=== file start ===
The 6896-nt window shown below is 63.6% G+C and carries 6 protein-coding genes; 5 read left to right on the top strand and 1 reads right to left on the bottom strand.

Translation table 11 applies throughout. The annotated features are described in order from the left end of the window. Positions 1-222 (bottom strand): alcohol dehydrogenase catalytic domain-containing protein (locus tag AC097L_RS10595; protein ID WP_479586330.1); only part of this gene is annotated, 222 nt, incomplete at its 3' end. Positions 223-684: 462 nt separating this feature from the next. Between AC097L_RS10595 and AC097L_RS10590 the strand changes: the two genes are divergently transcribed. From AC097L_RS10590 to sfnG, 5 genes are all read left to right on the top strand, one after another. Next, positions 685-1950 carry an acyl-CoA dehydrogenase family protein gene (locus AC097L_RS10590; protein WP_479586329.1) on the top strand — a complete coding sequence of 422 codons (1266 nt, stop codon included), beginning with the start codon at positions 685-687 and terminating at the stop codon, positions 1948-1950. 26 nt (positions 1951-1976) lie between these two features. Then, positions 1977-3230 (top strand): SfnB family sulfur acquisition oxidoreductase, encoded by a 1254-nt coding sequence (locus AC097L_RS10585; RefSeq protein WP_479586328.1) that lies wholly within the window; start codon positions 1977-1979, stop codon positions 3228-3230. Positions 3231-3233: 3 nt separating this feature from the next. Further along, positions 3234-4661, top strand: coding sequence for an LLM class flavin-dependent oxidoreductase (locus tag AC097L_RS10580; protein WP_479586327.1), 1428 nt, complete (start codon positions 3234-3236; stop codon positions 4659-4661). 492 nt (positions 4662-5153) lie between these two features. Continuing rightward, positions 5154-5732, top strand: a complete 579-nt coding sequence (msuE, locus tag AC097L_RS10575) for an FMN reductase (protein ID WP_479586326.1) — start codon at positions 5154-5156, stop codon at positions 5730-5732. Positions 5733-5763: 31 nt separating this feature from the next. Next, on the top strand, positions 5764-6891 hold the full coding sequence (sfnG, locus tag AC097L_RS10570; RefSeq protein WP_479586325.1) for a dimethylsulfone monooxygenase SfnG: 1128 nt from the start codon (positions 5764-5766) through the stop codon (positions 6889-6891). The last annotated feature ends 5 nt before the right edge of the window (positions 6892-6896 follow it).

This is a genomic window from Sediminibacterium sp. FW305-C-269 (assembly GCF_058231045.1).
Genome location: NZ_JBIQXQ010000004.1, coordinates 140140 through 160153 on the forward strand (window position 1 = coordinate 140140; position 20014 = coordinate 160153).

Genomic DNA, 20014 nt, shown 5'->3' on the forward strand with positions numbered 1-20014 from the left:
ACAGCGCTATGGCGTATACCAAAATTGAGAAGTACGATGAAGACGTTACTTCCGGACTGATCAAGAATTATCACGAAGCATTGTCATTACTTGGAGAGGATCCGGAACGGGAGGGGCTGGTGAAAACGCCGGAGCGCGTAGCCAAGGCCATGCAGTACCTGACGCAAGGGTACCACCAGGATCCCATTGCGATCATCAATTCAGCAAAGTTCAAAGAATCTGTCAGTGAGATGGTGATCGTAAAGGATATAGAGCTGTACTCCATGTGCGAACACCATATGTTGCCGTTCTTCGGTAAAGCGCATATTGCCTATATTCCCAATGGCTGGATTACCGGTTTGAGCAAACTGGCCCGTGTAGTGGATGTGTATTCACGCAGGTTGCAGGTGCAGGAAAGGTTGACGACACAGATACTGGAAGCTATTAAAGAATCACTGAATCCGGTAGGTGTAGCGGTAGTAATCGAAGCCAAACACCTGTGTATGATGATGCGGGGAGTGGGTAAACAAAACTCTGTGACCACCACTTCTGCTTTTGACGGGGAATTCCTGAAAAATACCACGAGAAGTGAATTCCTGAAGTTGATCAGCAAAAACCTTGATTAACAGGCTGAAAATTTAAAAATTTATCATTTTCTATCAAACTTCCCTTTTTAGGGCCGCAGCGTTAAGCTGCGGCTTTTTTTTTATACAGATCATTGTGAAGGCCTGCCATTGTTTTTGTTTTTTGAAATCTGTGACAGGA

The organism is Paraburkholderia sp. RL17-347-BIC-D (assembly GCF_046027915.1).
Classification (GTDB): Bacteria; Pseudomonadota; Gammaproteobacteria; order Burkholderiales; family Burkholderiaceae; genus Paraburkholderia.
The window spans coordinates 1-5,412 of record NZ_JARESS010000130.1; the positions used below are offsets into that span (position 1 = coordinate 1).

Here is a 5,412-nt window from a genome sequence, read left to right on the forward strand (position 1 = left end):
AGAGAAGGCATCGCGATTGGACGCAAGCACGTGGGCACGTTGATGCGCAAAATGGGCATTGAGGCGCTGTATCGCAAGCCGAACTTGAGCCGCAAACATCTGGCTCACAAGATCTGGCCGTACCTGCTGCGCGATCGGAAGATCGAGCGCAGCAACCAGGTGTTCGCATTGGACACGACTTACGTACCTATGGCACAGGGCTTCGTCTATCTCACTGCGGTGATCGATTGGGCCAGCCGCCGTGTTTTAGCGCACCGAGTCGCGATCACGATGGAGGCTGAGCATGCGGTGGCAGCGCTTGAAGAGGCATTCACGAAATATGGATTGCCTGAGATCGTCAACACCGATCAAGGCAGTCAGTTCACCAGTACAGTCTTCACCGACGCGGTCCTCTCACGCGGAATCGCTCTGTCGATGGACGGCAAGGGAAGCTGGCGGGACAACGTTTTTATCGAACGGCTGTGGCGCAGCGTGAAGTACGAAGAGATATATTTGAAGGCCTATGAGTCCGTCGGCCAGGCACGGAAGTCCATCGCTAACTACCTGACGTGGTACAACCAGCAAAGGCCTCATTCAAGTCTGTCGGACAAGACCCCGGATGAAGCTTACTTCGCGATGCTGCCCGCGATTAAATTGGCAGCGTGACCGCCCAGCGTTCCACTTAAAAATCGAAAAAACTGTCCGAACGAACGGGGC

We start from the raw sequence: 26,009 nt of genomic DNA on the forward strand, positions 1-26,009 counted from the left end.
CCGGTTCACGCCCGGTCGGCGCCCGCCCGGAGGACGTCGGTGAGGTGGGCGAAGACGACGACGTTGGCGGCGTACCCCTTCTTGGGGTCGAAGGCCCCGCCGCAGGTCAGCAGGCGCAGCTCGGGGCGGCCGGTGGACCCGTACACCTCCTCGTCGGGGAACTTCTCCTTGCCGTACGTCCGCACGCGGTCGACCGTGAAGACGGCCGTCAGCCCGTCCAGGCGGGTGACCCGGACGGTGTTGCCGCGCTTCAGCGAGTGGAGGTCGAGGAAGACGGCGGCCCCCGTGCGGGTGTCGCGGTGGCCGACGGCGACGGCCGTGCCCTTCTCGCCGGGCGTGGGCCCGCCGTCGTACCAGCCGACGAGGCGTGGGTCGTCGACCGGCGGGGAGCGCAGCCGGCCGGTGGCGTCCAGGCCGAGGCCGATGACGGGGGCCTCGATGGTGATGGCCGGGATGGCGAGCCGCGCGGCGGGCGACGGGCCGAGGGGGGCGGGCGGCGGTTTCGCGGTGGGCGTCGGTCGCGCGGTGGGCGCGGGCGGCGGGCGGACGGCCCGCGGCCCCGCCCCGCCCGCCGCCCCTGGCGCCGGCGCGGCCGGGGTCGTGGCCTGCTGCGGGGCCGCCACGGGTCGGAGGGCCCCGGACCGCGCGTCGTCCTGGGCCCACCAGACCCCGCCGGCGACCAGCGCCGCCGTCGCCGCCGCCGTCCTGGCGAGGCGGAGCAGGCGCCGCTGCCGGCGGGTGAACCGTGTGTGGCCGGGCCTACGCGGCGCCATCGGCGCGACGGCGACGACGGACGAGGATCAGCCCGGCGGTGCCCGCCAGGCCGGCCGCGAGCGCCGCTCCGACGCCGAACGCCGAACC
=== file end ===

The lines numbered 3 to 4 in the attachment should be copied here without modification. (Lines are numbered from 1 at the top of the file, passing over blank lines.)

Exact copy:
This is a genomic window from Sediminibacterium sp. FW305-C-269 (assembly GCF_058231045.1).
Genome location: NZ_JBIQXQ010000004.1, coordinates 140140 through 160153 on the forward strand (window position 1 = coordinate 140140; position 20014 = coordinate 160153).